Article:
Hackaday Podcast Episode 273: A Tube Snoot, Dynamic Button Blobs, And Tokamaks Aren’t Whack

This week, it was Kristina’s turn in the hot seat with Editor-in-Chief Elliot Williams. First up in the news: Germany’s solar and wind power generation have resulted in excess energy, which some people think is bad. In Hackaday news, the entries in the 2024 Business Card Challenge are really stacking up.

Then it’s on to What’s That Sound, which Kristina provided this week and managed to stump Elliot. Can you get it? Can you figure it out? Can you guess what’s making that sound? If you can, and your number comes up, you get a special Hackaday Podcast t-shirt.

Then it’s on to the hacks, beginning with an improved spectrometer that wasn’t easy, and a rotary phone kitchen timer that kind of was. We’ll talk about badges turned invitations, reinventing rotary switches, and dynamic button blobs. Finally, we get the lowdown on the state of nuclear fusion, and posit why chatting online isn’t what it used to be.

Check out the links below if you want to follow along, and as always, tell us what you think about this episode in the comments!

Download and savor at your leisure.

Episode 273 Show Notes:


What’s that Sound?

Interesting Hacks of the Week:

Quick Hacks:

Can’t-Miss Articles:

8 thoughts on “Hackaday Podcast Episode 273: A Tube Snoot, Dynamic Button Blobs, And Tokamaks Aren’t Whack

  1. Having negative prices for power is not a good thing, because the reason the price is negative is that someone is paying for the power anyways. That is the only reason the solar/wind producers are able to put it on the grid: they’re not paying, they’re getting paid to do it. If they weren’t getting paid, they would just shut down the inverters because they would be losing money.

    Whether by net metering or producer subsidies, or some other incentive, it’s tax money and surcharges collected off of electricity prices that pays for the producers to put the power out there, so it’s actually YOU who’s paying for the power distributors to take the negative priced power and sell it to you at positive prices. You’re just handing them free money out of your pocket.

    1. In countries where you don’t have price guarantees that extend below zero, they do shut down the turbines and solar inverters when the grid is full – and they get paid “curtailment compensation” to do it, so you’re paying them to NOT produce power.

      Either way, it’s a stupid situation to be in, and the reason we’re facing this case is because they’ve incentivized the construction of too many generators while neglecting the infrastructure to support them.

      1. The situation is most dicey when the power grid is near capacity for demand, which is when you’d expect the renewables to be a welcome addition, but they’re not. This is because the variable output can trip the whole system. Instead of risking grid failure, the VREs are turned off and gas fired generators substituted instead. This is most dire in isolated grids, like the UK.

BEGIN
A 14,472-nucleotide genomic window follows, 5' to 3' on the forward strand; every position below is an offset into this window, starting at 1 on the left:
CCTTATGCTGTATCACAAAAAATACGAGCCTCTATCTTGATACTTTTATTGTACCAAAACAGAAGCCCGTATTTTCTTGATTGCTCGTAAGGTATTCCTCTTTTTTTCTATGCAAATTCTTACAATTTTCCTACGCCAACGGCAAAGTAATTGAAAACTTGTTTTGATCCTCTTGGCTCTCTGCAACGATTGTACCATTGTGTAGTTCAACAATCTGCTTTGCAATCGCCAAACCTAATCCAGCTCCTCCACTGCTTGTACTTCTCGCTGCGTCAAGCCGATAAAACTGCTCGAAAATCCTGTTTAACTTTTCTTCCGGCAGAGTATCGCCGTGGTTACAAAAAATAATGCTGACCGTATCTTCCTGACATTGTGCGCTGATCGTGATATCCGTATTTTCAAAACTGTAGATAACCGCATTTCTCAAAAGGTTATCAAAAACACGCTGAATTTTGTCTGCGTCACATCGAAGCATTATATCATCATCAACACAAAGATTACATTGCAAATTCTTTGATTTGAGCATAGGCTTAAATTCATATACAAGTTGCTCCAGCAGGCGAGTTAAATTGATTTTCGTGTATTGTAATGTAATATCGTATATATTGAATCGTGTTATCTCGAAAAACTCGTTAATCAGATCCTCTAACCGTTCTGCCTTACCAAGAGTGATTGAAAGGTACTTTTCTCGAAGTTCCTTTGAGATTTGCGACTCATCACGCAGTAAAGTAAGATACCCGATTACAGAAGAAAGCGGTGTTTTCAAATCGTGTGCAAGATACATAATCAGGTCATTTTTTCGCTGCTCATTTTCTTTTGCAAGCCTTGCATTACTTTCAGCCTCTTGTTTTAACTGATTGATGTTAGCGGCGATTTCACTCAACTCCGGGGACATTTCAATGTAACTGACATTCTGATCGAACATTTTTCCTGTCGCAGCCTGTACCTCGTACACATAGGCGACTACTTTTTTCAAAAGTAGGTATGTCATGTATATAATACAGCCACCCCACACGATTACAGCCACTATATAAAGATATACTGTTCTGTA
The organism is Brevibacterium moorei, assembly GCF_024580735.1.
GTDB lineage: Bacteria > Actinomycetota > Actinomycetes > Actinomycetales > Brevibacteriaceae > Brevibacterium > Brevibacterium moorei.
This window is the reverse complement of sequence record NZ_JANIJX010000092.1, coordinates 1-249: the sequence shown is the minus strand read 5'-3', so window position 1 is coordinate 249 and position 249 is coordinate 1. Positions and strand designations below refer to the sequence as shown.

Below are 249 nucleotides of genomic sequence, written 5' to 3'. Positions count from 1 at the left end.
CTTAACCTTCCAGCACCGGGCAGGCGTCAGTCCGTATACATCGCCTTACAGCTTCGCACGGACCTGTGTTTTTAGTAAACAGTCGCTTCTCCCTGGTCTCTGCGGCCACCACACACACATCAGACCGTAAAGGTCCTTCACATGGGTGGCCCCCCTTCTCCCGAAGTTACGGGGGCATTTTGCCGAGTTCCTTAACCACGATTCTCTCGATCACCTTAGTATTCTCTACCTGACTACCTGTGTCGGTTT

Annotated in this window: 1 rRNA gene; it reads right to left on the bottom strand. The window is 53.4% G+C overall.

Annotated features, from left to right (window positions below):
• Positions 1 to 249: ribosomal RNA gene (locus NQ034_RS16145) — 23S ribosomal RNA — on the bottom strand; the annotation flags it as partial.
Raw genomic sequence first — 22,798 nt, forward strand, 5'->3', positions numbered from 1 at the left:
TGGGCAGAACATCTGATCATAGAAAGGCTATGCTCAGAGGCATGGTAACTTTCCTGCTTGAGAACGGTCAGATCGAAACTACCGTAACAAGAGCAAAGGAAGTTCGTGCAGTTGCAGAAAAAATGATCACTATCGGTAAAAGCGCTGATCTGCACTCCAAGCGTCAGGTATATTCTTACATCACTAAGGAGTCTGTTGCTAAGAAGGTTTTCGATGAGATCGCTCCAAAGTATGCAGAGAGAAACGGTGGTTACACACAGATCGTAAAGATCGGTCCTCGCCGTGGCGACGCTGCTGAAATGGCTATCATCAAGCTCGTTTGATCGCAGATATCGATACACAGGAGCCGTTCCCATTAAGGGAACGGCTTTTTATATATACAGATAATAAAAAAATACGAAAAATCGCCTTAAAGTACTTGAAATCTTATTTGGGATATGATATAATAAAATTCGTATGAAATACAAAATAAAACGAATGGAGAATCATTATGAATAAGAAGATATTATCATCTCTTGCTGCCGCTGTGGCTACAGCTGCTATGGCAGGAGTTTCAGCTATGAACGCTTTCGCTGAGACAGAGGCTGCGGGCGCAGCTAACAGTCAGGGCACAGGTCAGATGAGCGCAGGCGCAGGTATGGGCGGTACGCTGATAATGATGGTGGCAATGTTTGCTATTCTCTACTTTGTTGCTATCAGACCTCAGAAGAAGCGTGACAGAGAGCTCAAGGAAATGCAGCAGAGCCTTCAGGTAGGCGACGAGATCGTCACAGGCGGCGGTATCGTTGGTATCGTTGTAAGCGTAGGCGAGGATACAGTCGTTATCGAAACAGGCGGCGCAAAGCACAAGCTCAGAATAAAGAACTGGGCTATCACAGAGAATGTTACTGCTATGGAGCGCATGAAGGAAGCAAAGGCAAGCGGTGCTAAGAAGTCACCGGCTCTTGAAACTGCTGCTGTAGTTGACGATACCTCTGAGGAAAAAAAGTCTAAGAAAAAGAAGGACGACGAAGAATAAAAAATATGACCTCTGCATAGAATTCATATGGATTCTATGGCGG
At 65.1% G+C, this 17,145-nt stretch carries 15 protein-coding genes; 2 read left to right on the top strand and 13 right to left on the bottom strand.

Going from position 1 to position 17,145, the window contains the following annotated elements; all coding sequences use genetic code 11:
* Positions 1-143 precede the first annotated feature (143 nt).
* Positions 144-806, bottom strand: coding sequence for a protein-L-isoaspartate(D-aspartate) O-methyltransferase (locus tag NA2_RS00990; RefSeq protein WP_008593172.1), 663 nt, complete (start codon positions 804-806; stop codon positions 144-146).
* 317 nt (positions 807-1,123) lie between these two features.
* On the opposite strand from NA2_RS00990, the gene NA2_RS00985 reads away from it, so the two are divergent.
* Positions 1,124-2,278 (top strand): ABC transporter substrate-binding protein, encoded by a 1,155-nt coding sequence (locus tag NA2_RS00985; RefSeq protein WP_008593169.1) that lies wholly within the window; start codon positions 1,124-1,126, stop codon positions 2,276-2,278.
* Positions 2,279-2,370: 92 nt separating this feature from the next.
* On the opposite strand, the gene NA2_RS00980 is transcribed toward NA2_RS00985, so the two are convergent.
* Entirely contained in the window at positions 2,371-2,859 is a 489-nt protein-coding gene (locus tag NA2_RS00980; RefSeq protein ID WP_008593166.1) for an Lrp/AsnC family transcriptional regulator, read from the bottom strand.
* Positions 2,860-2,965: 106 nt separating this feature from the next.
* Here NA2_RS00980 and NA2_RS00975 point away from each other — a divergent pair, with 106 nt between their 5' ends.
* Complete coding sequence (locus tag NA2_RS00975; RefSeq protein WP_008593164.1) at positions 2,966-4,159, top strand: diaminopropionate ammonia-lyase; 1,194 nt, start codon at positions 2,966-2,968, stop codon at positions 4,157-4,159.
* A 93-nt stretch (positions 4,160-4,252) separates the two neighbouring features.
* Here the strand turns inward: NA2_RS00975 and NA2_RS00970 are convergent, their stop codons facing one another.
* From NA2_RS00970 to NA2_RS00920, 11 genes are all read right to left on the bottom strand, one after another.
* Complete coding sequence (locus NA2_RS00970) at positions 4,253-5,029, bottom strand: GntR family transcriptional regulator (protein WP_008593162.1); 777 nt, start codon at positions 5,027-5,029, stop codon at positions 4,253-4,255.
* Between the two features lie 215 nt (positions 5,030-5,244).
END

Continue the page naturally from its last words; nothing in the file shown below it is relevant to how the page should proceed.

” According to UK Wind Curtailment Monitor data, in 2022 consumers paid £215 million to turn wind farms off, and £717 million to buy gas-fired power to make up the difference. And National Grid forecasts that levels of curtailment will increase fourfold by 2030, with costs forecast to reach £2.5 billion a year by the end of this decade.”

  2. Elliot says: “We put out an article this week on the end of ICQ, which is shutting down on June 26th, which was oh a few days ago as we record this.”

    Is there something you’re not telling us, Elliot? Also, please email me the stock prices from the future for Tesla and Apple as well as the scores for Soccer, baseball and any other major sports events. Thank you.

  3. Elliot mentioned being in airplane mode so as not to be bothered by texts. I recently discovered that you are only turning off the transmitter on your phone. You can still receive texts. I recently started putting my phone in airplane mode when going to bed, and was very surprised that i has emails and texts in the morning.

    So people can still bother you when you don’t want to be.

    1. You need to be subscribed to the network to keep receiving data, and it needs two-way communication to work. It’s not possible to get emails without having your transmitter on, since it’s not a one-way protocol. You have to ask before you receive.

      What might have happened is, you turned your cellular radio off but not the WIFI. The airplane mode doesn’t necessarily involve bluetooth or any other local wireless connection, and this is permitted in most countries.

      It’s just the high power cellular radio that has to shut down, since otherwise you’d have a plane full of people with cellphones trying in vain to connect to ground stations they can barely receive. It could easily add up to hundreds of Watts of radio noise.

      1. My phone says the airplane mode shuts down all radios, but you can turn WiFi and Bluetooth back on while you’re in airplane mode, and then it will automatically remember that setting for the next time.

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